Sundays Were Made for Friends: The Flock Talks, “Complex Female Relationships”

by Alyx Carolus

Women make the world go ‘round, this is not a secret. We have been built with super powers that change the world on a daily basis. Being the powerhouses that we are takes a certain type of focus and commitment. When we gather together and share ideas, movements are actualized. This is why navigating female relationships is so significant. There are many sides to a woman, and we have a reputation for being colorful and elaborate. Existing amongst one another in our uniqueness can be quite the task. Today, we will unpack complex female friendships and healthy ways to explore them. 

 

Why are female friendships so complex? 

 

Growing up, we’re often told the importance of being friends with other girls while simultaneously understanding that women are our “competition”. There is an underlying conversation about sisterhood but that other women will eventually become mean, underhanded and cruel in the long run. It’s a narrative that’s hard to dismantle as we grow up, puberty hits and we start to navigate young adulthood. 

There is not enough literature easily available on how to enjoy friendship, spotting red flags in your companionship and how to mend broken platonic relationships. Add in the patriarchy and the narratives we are fed from a young age and it’s no wonder that a lot of friendships struggle. 

 

Start to dismantle your jealousy

 

A common issue amongst women seems to be feelings of jealousy. As a woman, there is so much pressure upon us to be independent, to be great mothers, to be beautiful, and confident. Being surrounded by powerful women can be intimidating, because it always feels like there’s a deadline on our growth. Feeling uneasy when you see someone accomplishing their goals and having a successful stride is human, but needs to be controlled. Turning that mild envy into motivation is one of the most transformational kinds of self love. If you feel yourself “hating” on someone because of their winning streak, the best thing to do is compliment them. Uplifting women should be a daily practice, but it is even more important to acknowledge those who you are inspired by. 

 

Allowing yourself to extend gratitude to someone who is reminding you to go harder will feed your soul with appreciation. The more you begin to appreciate others, the sooner you can appreciate yourself. If we all uplift each other, even in our times of personal uncertainty – this will create a foundation for women as a community. That bitterness you feel when you see other women is only an indication that you are not yet secure with your own endeavors. Check in with yourself and see what can be done to heighten your sense of self certainty.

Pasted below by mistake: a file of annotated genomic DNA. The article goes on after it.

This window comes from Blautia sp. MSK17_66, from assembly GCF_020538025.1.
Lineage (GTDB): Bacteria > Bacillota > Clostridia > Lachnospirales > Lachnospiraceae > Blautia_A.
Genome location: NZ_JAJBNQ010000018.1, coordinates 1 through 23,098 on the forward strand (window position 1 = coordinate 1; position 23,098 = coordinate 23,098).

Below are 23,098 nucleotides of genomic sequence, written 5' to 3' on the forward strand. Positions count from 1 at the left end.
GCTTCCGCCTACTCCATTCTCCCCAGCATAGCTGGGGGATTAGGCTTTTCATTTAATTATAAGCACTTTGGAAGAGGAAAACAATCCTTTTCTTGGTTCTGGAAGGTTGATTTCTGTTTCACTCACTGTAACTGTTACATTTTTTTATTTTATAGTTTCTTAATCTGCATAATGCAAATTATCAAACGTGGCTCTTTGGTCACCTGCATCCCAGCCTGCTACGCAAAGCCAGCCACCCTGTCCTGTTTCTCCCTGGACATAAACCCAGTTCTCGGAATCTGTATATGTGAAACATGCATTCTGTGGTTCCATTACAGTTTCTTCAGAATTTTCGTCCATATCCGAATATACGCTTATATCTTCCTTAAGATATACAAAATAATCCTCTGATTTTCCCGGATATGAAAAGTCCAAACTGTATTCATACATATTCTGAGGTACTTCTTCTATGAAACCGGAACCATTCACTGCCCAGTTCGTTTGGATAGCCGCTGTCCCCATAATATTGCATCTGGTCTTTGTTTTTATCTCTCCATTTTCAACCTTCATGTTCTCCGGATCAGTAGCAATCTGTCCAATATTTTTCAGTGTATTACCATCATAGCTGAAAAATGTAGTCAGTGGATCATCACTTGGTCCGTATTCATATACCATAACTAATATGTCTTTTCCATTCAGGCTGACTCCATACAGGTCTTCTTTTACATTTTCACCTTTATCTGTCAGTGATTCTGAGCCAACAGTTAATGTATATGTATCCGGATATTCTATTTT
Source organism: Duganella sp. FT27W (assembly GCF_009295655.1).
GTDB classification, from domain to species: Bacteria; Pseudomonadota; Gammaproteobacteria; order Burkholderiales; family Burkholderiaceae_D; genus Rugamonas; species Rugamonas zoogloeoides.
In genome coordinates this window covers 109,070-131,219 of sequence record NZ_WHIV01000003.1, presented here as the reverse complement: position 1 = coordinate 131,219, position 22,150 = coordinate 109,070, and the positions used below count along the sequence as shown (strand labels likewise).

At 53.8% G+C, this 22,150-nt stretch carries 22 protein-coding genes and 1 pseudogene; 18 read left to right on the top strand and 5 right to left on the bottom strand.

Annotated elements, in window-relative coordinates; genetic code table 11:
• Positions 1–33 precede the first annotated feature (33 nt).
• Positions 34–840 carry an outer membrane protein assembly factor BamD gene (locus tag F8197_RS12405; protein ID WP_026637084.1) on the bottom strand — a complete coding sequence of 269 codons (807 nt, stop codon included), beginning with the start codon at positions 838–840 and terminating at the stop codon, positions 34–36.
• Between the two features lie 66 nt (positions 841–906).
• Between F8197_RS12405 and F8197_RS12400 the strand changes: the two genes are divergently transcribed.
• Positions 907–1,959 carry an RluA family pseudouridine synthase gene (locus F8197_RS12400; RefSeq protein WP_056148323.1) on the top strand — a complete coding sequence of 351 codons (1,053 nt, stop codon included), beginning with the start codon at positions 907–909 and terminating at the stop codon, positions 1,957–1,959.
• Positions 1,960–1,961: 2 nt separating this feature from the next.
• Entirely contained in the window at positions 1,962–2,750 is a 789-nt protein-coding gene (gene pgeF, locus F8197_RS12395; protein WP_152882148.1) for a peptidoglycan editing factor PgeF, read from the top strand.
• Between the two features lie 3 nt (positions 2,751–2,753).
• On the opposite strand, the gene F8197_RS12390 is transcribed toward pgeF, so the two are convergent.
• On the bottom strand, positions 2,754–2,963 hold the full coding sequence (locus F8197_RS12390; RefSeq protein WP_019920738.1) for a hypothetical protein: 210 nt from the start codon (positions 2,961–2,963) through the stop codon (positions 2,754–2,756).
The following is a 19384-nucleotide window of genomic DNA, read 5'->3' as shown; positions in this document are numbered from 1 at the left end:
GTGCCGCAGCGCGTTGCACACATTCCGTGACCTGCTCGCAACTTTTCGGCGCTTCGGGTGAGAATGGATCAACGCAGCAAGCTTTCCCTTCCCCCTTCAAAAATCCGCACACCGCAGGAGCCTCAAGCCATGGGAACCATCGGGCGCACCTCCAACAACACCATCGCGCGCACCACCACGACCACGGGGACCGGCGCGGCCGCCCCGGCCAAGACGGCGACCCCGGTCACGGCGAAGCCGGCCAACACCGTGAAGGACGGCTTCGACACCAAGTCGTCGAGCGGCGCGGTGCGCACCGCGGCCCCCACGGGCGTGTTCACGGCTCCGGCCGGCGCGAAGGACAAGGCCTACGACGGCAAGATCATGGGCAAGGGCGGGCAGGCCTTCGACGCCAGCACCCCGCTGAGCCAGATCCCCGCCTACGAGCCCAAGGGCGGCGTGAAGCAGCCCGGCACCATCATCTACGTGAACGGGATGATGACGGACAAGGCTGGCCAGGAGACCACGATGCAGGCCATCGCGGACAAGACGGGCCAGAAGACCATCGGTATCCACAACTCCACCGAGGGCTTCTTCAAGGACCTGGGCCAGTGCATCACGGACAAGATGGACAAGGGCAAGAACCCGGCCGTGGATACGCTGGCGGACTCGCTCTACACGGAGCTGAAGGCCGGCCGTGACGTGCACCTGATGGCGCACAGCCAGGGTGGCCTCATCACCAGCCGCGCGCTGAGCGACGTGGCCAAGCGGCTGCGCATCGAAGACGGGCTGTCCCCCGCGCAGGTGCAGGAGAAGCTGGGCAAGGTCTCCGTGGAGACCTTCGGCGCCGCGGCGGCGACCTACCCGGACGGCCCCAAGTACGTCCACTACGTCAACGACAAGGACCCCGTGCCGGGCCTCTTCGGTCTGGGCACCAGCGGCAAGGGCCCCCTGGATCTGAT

Release that competitive nature

 

In our relentless pursuit to be a “she-miracle” we can sometimes get caught up in competing with other women. Again, the pressure puts us in a self centered headspace when it comes to opportunities. Truthfully, there’s enough abundance for us all and we can get it faster together. Letting go of competitive girlfriends has always been easy for me [Alyx] because I need my friends to be on the same team as me. Girl groups thrive when energies are collectively and evenly yoked. Competing with friends isn’t love, it is toxic. 

 

If you are on the receiving end of a competitive relationship, try not to take it too personally. This just means that your friend is inspired by you! We each deserve a supportive circle and should look for that in others. Distance yourself from those who are running in an imaginary race against you. Friendships are just like romantic relationships in a way that you should be selective about who you allow into your life. You can have expectations of your friends, as well as boundaries. Friends should pour into you as much as you pour into them. 

 

How do we mend our friendships?

 

In a world where we see women and their friendships celebrated in pop culture and social media (‘That’s my best friend, she’s a real bad b*’) we often don’t know what to do when losing one. We’re all living in the midst of a pandemic that has offered us perspective about our lives, our choices and mistakes. I [Alyx] have written about the pain of losing a friendship and while it’s true that some relationships need to stay out of your life, there is space for friendships that just need space. In the past year, I’ve reconnected with a few people who I drifted apart from due to life and our circumstances colliding. At times, it’s about putting aside your pride, apologizing for your actions, and being vulnerable. Chances are it will be received well. If not? You know where you stand. Community is important for our wellbeing. No matter the time period we’re in. Ultimately, I wish we knew that our friendships might begin to ebb and flow. You will find each other, when you need to, once more. 

 

Leading Image by PansyCo 

 

Editor’s Note: This is a piece written in collaboration with two members of The Flock. The independent work of Alyx Carolus and Chloe’ Flowers never fails to spark insightful conversation. This piece is evermore the evidence of their skilled voice and pulse on culture. You can keep up with the two of them on social media @heyalyx_ and @discochlo.

 

Related Posts in Culture:

How to Deal with Friendship Breakups

Accountability in Relationships: Practical Ways to Be Accountable

A Note from Tamu McPherson: Love and Always Love

 

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